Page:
Archeologists are piecing together a new understanding of residents and merchants who traveled through Delaware as far back as the late 1600s as part of the Delaware Department of Transportation’s US 301 construction project.
The 17-mile, $800 million project will provide a new connection from US Route 301 in Maryland to the existing Delaware State Route 1 corridor.
Spurred on by a tight deadline for construction, archeology work on the project is being conducted at lightning speed and is uncovering numerous archeological sites that are changing the understanding of early inhabitants, merchants, and trade practices in the region, according to David Clarke, an archeologist with DelDOT.
Clarke described the unique $12 million archeology program for the US 301 project, both in terms of the history uncovered at the archaeological sites as well as lessons learned by the state DOT. The large-scale archeological effort was conducted in a short timeframe, while maintaining compliance with requirements of the National Environmental Policy Act and Section 106 of the National Historic Preservation Act.
DelDOT has been able to “front-load” the archeology program with detailed background research and GIS mapping while keeping the project on time and on budget by following a process set forth in a memorandum of agreement among the transportation and resource agencies.
Clarke said the MOA for the project – developed and signed by the Federal Highway Administration, DelDOT, and the Delaware State Historic Preservation Office – is a key element in the “holistic approach” to the Route 301 archaeology program. The program includes a GIS-based predictive model, detailed background research that informed the sampling strategy, and intensive archaeological testing to identify archaeology sites.
“Once we got the record of decision we spent a lot of effort and a lot of money doing very detailed background research and historic research and GIS mapping, so when we had to put shovels in the ground we had so much knowledge already that we weren’t looking for needles in a hay stack,” Clarke said.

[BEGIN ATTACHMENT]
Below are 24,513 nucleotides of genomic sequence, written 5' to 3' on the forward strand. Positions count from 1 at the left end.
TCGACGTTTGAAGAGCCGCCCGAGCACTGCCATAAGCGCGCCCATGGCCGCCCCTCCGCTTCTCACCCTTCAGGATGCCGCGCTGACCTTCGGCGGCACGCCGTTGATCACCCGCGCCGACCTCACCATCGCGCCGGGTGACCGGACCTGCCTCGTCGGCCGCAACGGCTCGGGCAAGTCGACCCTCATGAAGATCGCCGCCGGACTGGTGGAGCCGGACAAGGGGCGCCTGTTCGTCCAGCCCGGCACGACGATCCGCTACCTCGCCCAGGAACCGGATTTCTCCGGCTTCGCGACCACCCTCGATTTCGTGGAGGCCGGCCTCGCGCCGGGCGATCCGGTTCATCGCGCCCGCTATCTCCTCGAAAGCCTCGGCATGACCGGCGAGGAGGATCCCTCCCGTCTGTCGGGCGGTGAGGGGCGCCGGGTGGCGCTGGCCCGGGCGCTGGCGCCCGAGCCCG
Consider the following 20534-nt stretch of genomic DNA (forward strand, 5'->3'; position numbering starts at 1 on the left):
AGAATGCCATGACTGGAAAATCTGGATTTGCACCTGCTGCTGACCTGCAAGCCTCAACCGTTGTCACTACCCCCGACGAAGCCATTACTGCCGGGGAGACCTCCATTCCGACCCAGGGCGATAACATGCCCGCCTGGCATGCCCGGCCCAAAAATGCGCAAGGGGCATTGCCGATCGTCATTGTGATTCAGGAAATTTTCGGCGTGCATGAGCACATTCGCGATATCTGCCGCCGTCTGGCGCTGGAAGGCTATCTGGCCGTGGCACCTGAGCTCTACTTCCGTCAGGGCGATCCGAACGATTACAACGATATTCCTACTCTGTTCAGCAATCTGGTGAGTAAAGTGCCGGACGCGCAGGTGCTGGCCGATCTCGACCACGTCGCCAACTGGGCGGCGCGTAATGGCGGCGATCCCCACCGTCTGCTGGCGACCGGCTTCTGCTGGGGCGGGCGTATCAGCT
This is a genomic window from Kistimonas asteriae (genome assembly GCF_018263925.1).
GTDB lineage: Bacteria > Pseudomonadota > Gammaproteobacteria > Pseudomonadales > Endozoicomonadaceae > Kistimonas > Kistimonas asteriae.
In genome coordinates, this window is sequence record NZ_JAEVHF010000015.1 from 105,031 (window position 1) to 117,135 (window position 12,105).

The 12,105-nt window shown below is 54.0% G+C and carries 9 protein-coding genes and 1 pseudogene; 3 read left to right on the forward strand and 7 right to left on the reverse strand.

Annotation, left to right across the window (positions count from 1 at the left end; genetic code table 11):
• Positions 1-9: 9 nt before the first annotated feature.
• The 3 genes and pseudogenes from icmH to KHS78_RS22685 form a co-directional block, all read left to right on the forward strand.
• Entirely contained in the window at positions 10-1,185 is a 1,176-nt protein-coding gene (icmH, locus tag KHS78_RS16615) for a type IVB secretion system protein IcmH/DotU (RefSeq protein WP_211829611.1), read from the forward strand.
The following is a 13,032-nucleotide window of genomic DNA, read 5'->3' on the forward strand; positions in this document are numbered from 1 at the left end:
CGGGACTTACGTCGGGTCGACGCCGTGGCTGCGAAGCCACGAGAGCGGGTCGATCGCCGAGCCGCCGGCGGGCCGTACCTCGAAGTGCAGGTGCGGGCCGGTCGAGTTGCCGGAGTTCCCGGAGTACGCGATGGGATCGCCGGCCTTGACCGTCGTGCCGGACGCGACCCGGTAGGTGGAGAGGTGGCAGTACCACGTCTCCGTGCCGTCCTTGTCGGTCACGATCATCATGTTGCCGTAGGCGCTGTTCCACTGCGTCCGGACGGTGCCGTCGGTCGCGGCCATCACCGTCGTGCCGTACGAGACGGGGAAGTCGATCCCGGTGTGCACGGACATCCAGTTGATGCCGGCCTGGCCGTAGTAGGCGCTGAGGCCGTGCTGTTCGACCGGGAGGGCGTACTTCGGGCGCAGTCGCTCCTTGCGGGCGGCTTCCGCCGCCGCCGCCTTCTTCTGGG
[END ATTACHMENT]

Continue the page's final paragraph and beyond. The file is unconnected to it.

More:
In addition, while 99 percent of the archeology work on the project is performed by outside contractors, the program is managed by DelDOT archeologists, giving an added level of confidence to resource agencies and the federal government. “It saves us so much time and money by having archeologists manage the archeologists,” Clarke said.
One of the major accomplishments has been the ability of the program to shift the alignment of the planned highway to avoid archeological resources and preserve sites in-place – a savings of about $5 million and a win-win accomplishment for all involved, he said.
These elements combined have allowed the archeology program to be conducted quicker, cheaper, and more effectively, and to get better results, he added.
“The hope is that at the end of this project this will be a kind of new gold standard both for FHWA and the Delaware Department of Transportation on how to manage the Section 106 compliance on a mega-project,” he said.
Meanwhile, Clarke said archeologists are finding evidence of previously undocumented inhabitants and possible trade routes that may help rewrite the history of the area.
“We have found an amazing number of early historic archeological sites from the late 1600s and throughout the 1700s that we really didn’t expect to be on the landscape and a number of associated cart roads,” Clarke said.
Researchers are finding evidence that merchants likely were using secret trade routes along undocumented cart roads to avoid the more prominent routes that were subject to a tax by the King of England. Trade items from the merchants’ ships – remains of which archeologists are uncovering near the cart roads – were likely used as barter to local farmers and residents who provided access to their land and use of their ox-drawn carts, Clarke explained.
Clarke predicted that these early archeological sites will “completely rewrite and change what we thought we knew about the Delmarva region before the Revolutionary war and at the end of the 1600s and early 1700s – when our previous models told us there weren’t a lot of people living here.”
“We’re finding a lot more evidence of people here and goods trading between the Delaware and Chesapeake Bay – just a lot of it may not have been recorded.”
“Even though we found all of these amazing early archeology sites we are still going to be on-time and on budget, and get through the 106 process, because we set up our program to handle any kind of archeology; no matter what we found we had a way in our memorandum of agreement to work through it.”
Clarke said the new information and data from the U.S. 301 archaeology program will be synthesized and distributed to the public.
In addition to traditional mitigation for project impacts, alternative mitigation will likely include providing a new historic context for the state, journal articles, and possibly an entire book documenting the findings.
Clarke credited the success of the project to the joint effort of the agencies involved.
“We collectively worked very hard to write a memorandum of agreement that allows us the tools to do things differently, but it was also very strict on the roles each agency played, who was in charge, and the decision-making process. Without that legally binding agreement we really couldn’t do the things we’re doing now.”